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Ernst Works to Kick ‘Creeps’ Out of the Federal Workplace, Including FDIC

Follows up on her promise to hold Washington bureaucrats accountable for harassment.

WASHINGTON— After the Federal Deposit Insurance Corporation (FDIC ) failed to answer her oversight questions on time, U.S. Senator Joni Ernst (R-Iowa) is following up on her promise for accountability by introducing legislation to ensure federal employees and contractors who are found guilty of sexual misconduct face serious consequences for their actions, including termination.

“Sexual assault has no place in our society, let alone the government. I’m exposing this misconduct, kicking these creeps out of our federal workplace, and putting an end to this egregious behavior,” said Senator Joni Ernst. “This follows my promise of accountability for the bureaucrats who turned the FDIC into a frat house by making sure federal employees who committed sexual misconduct—working on the taxpayer’s dime—face appropriate consequences.”

The Compulsory Requirement to Eliminate Employees Who Are Perpetrators of Sexual Assault (CREEPS) Act:

  • Terminates employees convicted of sexual assault while working for the federal government,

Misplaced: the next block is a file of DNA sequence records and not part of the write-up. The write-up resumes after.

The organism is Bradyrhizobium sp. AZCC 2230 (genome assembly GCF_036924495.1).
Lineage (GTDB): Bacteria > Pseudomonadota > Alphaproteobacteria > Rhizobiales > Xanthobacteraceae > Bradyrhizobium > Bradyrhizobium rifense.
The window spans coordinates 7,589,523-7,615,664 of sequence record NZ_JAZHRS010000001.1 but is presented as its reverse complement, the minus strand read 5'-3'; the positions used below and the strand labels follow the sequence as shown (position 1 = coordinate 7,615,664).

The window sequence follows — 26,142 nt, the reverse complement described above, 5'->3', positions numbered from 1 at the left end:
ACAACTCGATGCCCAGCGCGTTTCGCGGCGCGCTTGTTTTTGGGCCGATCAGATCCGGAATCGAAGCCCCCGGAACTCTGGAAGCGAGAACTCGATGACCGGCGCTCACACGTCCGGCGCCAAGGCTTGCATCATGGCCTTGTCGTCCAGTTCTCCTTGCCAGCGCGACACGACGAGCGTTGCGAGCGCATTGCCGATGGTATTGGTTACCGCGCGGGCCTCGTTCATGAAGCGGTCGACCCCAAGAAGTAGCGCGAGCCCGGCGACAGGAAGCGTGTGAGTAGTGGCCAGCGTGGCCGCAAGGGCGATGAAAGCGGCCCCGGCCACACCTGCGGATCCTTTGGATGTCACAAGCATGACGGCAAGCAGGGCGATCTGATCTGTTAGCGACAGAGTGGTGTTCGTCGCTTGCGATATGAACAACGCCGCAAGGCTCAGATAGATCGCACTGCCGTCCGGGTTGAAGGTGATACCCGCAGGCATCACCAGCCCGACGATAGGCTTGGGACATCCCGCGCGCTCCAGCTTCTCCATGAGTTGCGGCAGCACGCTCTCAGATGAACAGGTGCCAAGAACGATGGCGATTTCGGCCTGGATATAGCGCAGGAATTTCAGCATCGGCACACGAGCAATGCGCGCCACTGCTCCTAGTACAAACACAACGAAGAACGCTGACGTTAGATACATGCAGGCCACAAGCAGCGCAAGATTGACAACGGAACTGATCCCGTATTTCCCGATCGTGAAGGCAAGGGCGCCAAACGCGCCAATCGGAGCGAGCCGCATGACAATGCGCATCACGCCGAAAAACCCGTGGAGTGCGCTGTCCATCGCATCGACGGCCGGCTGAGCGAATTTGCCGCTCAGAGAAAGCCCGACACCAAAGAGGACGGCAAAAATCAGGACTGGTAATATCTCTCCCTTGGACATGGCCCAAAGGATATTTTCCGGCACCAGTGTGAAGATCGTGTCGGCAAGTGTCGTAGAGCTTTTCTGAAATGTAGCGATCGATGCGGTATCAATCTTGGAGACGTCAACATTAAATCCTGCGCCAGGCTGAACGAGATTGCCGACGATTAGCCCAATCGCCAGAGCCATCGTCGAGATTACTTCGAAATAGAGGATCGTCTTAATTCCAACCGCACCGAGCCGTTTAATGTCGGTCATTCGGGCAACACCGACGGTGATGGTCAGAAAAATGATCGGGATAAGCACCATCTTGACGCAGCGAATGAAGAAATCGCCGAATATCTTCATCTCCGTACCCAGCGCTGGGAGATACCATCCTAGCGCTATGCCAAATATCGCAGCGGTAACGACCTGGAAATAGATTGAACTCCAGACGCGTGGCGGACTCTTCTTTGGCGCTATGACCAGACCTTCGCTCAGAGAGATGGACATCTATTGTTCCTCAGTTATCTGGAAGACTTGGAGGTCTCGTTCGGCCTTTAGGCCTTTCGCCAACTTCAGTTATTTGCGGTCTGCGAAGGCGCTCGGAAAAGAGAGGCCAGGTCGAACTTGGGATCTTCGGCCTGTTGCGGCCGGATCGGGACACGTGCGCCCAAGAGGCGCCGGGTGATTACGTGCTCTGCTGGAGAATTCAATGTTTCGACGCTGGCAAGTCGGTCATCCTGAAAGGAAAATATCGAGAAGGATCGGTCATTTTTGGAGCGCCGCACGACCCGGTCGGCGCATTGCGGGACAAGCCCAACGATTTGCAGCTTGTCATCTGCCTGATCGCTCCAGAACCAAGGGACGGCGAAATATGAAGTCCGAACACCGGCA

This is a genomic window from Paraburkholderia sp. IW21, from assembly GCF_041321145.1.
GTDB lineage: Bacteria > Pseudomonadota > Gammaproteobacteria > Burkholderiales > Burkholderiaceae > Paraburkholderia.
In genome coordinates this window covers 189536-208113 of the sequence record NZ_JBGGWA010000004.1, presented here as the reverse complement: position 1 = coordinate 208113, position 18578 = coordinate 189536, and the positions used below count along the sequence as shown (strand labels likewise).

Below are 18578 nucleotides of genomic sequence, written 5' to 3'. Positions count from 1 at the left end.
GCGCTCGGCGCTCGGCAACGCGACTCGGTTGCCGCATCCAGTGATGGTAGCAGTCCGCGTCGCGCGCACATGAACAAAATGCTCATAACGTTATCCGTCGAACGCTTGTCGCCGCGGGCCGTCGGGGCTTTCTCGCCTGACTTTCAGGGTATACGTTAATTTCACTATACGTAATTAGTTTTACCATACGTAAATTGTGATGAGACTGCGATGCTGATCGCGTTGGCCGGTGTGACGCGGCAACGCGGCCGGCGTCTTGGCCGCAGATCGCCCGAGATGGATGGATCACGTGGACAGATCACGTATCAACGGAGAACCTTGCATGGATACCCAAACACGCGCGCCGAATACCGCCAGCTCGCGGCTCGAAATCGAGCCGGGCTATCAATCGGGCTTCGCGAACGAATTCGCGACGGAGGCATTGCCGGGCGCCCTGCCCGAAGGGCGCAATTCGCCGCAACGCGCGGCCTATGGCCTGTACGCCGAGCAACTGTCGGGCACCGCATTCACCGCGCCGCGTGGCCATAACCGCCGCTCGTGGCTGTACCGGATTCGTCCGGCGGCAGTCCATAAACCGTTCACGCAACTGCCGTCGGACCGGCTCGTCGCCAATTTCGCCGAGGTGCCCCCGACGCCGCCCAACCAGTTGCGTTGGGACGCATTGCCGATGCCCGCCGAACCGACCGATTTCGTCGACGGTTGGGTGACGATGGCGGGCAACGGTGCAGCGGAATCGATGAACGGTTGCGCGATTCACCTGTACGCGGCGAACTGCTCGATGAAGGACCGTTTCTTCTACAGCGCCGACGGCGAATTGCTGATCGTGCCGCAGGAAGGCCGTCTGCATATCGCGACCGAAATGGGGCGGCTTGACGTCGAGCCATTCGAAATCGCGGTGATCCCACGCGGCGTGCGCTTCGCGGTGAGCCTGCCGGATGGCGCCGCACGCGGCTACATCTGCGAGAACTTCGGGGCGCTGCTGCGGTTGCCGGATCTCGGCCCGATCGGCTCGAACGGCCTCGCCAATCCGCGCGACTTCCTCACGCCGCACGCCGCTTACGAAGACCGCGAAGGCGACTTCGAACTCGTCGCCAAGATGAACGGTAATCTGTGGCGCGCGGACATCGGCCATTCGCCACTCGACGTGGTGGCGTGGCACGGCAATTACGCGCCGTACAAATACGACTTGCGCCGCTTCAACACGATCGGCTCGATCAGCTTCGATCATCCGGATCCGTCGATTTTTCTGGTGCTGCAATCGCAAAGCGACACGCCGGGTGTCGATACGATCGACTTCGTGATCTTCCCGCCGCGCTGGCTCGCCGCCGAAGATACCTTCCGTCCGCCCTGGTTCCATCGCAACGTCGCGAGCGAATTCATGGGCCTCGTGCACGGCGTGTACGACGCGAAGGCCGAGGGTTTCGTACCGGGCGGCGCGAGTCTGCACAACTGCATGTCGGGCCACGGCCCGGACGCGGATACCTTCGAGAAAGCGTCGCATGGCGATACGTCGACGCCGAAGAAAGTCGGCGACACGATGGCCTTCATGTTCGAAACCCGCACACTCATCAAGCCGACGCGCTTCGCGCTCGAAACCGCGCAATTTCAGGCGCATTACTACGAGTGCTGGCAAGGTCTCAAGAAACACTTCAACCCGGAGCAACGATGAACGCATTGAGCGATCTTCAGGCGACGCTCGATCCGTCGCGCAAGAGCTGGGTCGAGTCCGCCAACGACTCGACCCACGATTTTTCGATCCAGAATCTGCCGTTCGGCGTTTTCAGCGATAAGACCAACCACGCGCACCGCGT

• Prohibits an employee of a federal agency or contractor from receiving a raise, bonus, or promotion for five years after they are convicted by a court or found guilty by an administrative board of committing sexual misconduct,
  • Ensures the individual is given an opportunity for a hearing first, and
  • Requires federal government contractors to mirror this policy.


Ernst has fought to address and combat sexual violence, like creating a law to improve reporting and data collection methods on incidents occurring in the military and the federal government. Last year, her Violence Against Women Act was also signed into law.

After reports of sexual harassment and discrimination at the FDIC, Ernst was one of the first senators to call for FDIC Chair Martin Gruenberg’s resignation. In November, she followed up by conducting critical oversightof this behavior at the FDIC and demanding any evidence of criminal wrongdoing by agency employees be turned over to the Department of Justice and local law enforcement for potential prosecution. The deadline for answers was December 13, 2023, and the Ernst office has not heard from the FDIC.